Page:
Hitchcock’s Vertigo – linocut book cover illustration for BFI

I’ve just finished a book cover design of Alfred Hitchcock’s Vertigo for the BFI (British Film Institute). It is part of a series of books on 100 classic films which they are re-publishing this year with new covers by invited artists.

Vertigo book cover – detail

I had never seen Vertigo, and the only other Hitchcock films I’ve seen (to my shame) are Psycho and Rear Window. I won’t spoil the ending if you haven’t seen it but my illustration features a scene from towards the end.

I wanted to give the reader a feeling of vertigo when they look at the book. (Contrary to popular belief, vertigo is not a fear of heights but a sense of dizziness.) At the same time I wanted to avoid anything too close to Saul Bass’s famous poster design. Instead I took inspiration from the prints of Cyril Power and Sybil Andrews, the famous British linocut artists of the early 20th Century. Here are a couple of examples that show the sense of movement I was after:

Cyril Power – Merry go Round

Sybil Andrews – The Winch

Here is an early rough of my design in pencil. As well as getting the image right I had to incorporate the title and author’s name, something I’ve not done before. I wanted the text and image to work closely together, almost as though the text were part of the image.

Once I got the rough worked out and approved I transferred the image to the lino blocks. The colours were also important to me – I chose red and green which have are strongly symbolic in the film. They are also complementary colours (and the colours of old-fashioned 3d specs!) so they really vibrate next to each other, adding to the feeling of dizziness.

Having transferred the design for each colour onto a separate block (in reverse, of course) I started to carve:

The author’s name was the trickiest part, as I had to get it really accurate (you really notice wonky text!) It is all made up hand-lettering, old skool style!

Once both blocks were carved I inked them up and printed them with varying densities of ink until I was satisfied. They were printed on off-white paper to give it a slightly softer vintage look.

Having printed the red and green, I carved away most of the green block and inked it up again in a warm grey. This was printed over the top of the green to darken the text, the figure and the area at the bottom.

Here are a few of the prints that went wrong hanging on my studio wall.

And this is the final image. Let me know what you think! Of course there are bits of it I don’t like, but I’m not telling what they are 😉 The book comes out some time this year and hopefully there will also be an exhibition of the original artworks at the BFI on London’s Southbank in August/September.

Vertigo by Charles Barr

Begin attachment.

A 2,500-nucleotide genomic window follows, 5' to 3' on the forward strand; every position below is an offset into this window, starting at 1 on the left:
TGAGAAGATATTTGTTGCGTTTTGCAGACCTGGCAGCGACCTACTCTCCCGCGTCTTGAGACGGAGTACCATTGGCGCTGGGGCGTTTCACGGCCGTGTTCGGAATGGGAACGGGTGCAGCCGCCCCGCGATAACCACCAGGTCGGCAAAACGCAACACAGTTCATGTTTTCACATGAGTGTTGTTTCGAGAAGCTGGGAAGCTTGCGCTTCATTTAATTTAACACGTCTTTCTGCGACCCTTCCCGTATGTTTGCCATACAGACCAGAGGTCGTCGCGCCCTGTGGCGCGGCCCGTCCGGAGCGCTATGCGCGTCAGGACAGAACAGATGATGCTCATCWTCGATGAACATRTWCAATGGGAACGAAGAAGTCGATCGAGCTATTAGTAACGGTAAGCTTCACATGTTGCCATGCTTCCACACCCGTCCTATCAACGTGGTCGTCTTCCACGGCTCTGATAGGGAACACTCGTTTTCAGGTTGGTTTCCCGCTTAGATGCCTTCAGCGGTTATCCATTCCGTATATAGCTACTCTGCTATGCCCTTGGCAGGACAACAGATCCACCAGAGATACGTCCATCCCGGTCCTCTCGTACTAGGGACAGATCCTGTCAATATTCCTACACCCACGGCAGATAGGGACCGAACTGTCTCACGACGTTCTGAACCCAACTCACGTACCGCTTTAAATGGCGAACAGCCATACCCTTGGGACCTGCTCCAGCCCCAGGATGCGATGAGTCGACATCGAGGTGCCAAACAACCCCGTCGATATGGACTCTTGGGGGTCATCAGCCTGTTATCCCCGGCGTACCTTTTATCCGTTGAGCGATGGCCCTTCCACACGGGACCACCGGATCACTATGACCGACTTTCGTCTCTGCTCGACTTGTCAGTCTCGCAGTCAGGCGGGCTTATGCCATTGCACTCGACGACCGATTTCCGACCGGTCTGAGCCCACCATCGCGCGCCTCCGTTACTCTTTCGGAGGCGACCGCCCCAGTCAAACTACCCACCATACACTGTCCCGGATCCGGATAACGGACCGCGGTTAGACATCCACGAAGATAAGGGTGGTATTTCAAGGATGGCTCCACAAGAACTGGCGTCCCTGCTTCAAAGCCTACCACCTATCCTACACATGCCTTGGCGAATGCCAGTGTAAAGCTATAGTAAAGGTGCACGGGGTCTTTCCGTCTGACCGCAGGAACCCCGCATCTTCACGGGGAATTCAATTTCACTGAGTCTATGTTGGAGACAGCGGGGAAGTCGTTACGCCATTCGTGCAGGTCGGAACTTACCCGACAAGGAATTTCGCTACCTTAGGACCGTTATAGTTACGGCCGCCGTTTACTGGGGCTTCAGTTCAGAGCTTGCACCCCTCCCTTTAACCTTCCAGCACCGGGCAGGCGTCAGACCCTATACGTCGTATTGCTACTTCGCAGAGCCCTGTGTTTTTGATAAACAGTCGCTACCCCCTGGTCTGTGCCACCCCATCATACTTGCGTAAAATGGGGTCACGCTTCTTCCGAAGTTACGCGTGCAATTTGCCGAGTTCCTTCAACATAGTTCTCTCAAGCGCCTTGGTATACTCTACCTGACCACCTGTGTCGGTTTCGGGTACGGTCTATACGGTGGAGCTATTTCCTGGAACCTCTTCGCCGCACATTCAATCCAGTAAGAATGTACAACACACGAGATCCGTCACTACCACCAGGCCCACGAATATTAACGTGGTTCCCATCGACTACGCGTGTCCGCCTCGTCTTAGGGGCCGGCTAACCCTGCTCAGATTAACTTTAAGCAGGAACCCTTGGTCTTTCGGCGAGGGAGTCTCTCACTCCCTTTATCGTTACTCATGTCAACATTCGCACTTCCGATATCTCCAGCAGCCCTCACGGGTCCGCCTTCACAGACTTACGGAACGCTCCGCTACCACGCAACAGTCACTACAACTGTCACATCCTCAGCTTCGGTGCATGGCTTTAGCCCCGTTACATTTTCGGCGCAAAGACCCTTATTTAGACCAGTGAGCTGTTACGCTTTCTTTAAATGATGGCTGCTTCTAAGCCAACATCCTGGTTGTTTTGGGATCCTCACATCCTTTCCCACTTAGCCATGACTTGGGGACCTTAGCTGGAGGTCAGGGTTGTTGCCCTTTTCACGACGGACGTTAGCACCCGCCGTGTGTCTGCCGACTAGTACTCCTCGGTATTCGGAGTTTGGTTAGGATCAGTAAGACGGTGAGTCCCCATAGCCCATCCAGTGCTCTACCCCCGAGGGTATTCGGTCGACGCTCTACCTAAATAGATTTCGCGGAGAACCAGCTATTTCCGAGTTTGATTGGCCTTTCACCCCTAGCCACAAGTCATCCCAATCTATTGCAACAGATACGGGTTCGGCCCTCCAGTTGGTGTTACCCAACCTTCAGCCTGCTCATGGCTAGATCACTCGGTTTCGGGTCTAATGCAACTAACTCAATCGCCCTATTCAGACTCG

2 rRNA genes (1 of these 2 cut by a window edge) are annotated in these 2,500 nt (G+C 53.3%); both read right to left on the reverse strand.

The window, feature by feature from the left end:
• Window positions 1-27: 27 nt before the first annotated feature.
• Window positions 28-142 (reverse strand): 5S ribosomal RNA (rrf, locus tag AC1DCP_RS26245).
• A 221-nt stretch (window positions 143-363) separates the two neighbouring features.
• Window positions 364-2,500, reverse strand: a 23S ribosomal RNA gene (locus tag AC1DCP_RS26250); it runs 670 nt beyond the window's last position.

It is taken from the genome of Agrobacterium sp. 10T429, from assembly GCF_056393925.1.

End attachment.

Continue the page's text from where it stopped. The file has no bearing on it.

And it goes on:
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13 Responses to Hitchcock’s Vertigo – linocut book cover illustration for BFI

  1. I think it's paragon. Perfect, hand-lettered type, great dizziness, and a really nice retro feel. Now I have to read the book. (A helpful sequence, too–thanks!)

  2. carolem says:

    I have been a admirer of Cyril Powers linocuts for a long time- they all have a real sense of dynamism and movement-I think that your print has this too. Clean lines and a clear, straight idea of what you have been trying to achieve is obviously working.
    Great piece of work

  3. sue says:

    Awesome – has a retro kinda feel yet is clearly contemporary. The lettering is so neat – you must have a steady hand! Love the photos of the blocks – I ahve to admit that the blocks are often my favourite part of a print. Does that even make sense?!

  4. Lizzie says:

    You certainly achieved your aim of giving the viewer a sense of the dizziness. I love the red and green together – they just jump out at you. You're right that the slight creaminess of your paper gives a “retro” feel – it's just great.
    A very successful design I think. If I saw that book on the shelf/shop window, I would certainly want to pick it up and look – which is really what you're trying to do, in the end, isn't it?
    Love it – and it's great to see the stage-by-stage photos and the pictures of your blocks as your design progressed.
    I hope they do have an exhibition of the original artworks, it will be fab!

  5. Linocutboy says:

    Thanks for all the amazingly positive comments!

  6. Jacqui Dodds says:

    Hi Nick
    Thank you for this. I enjoy seeing the processes of printing. What kind of inks are you using?

  7. It's excellent. Well done. I love your color choices!

  8. Isolde says:

    I'm from Margate, and regret that i have not made a linocut since my days at the Thanet School of Art & Crafts in Hawley Square.
    I moved to LA at the invitation of Saul Bass to be his design director in 1978.
    I loved your linocut cover for “Vertigo”, wonderful, well done!
    I have just completed the cover designs for 29 of the re-issue of Len Deighton's novels.
    I look forward to seeing more of your work.
    Sincerely, Arnold Schwartzman

  9. Tanja says:

    Thanks Nick, for sharing your process in such helpful detail. It was inspiring (and comforting?!) to see how many different versions you made. Final result is wonderful – love how you got that crazy vertigo feel and the detail of the figure in the lighthouse plus the rich colour. Congratulations, too, on being selected in the first place. Well deserved all round, I hope you are still savouring it all…

  10. Alan Grobler says:

    Well done! Congrats!

  11. Amie says:

    This is really lovely! I’m so glad I stumbled upon your site, and your art… I’m about to teach an online linocut class. I’m so inspired!

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